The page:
"We need to be careful. The elephants are not feeding. When they are feeding they are relaxed. They are still agitated."
Then Cliff launches into an account of the trampling of a fellow guide experienced first hand. Later I ask Cliff what we would have done had the elephant been more determined.
Flip explains that in a true charge, there are a few options. Climbing a sizeable tree—one the elephant cannot knock over—is a possibility for the nimble. So is throwing a decoy, like a hat or shirt, which the elephant can "kill" while you run to safety. Local Gabonese hunters have their own technique for escaping elephants—hiding between the stilt roots of swamp trees. Used to support trees in sandy, nutrient poor soils, these roots act as a protective barrier against elephants. Standing still can also help but is tough to recommend in the face of several tons of mammal bearing down on you.
While wild elephants can be dangerous animals under the right circumstances, other creatures are responsible for more deaths in Africa. Topping the list is the hippo, whose penchant for capsizing canoes that come too close results in the dumping of passengers who often can't swim. Buffalo, crocodiles, and lions are directly responsible for more deaths and injuries.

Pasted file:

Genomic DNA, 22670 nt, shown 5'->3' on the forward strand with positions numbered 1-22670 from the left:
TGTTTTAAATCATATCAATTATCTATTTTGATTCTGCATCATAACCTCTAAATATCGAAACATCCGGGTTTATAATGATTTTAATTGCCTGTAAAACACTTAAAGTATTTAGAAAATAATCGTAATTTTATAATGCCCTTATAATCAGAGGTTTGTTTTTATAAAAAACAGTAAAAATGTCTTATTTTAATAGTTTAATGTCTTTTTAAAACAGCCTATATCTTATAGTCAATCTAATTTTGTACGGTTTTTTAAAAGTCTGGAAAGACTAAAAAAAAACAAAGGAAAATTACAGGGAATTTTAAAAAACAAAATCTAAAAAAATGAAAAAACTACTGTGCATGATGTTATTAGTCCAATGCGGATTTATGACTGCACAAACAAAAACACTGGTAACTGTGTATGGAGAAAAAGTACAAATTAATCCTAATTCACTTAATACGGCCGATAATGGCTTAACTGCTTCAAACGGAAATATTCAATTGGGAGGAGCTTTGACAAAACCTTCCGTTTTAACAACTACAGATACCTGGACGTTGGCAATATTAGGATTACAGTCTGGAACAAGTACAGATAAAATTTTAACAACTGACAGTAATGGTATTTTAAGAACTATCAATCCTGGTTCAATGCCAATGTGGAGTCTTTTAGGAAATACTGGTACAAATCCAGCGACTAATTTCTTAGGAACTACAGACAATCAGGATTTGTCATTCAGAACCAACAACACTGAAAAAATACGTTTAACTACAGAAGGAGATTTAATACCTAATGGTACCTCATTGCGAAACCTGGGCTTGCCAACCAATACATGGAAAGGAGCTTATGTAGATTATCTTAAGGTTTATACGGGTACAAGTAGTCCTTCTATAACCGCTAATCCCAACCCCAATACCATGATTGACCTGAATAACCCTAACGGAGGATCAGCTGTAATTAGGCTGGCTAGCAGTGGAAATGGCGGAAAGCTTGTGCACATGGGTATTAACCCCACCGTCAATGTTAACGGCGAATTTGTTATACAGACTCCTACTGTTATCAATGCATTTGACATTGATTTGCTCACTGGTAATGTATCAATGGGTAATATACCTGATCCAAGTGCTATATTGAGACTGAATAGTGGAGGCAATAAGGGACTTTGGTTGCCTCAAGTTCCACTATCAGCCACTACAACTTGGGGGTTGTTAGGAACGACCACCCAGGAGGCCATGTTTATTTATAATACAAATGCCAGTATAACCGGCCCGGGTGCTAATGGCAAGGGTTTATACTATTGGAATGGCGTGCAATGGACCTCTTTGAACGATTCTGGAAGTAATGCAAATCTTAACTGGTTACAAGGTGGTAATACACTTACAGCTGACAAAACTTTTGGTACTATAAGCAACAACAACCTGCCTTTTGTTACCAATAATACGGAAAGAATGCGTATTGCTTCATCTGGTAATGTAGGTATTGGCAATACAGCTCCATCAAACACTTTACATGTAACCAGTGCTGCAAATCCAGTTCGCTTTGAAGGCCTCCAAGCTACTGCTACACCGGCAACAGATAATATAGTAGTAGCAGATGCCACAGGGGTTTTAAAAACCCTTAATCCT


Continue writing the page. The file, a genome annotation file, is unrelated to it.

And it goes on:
The disturbed elephant has now gone back to feeding. Then quickly and quietly, the elephants disappear. It is remarkable that such a large animal can evaporate so silently into the forest.
Charging elephant in Gabon. Photographing a charging elephant while fleeing through the forest is not as easy as it sounds. Photo by Rhett A. Butler.
MORE PICTURES FROM GABON
Earlier in the year elephants can be commonly seen patrolling the fine white sand beaches of the park. Other safari animals visit the beach as well, and Loango has become world-famous for its "surfing" hippos; National Geographic photographers have documented hippos in the Atlantic Ocean surf.
Attractions such as these are bringing increasing numbers of eco-minded tourists to Gabon. In a country highly dependent on oil, reserves of which are fast-dwindling, ecotourism is seen as an important source of employment and revenue for the people of Gabon. Operation Loango, an integrated conservation and development program launched following the completion of biologist Mike Fay's 455-day trek across the Congo rainforest, is playing a key role in the effort. The operation consists of a series of lodges located in and around the national park as well as an ape conservation project that conducts research on the ecological needs of gorillas and apes found within the boundaries of protected area.
Loango is seen as a model, and if it is successful, conservation groups hope to replicate the Loango experience in the country's more remote parks, 12 more of which have recently been established by the government in an effort to set aside 10 percent of its land mass for protection. Loango's success will equate to ever greater preservation of Gabon's wildlife. While the elephants won't know the difference, they will be better off because of our visit.
Pictures from Gabon
Elephant Listening Project at Cornell University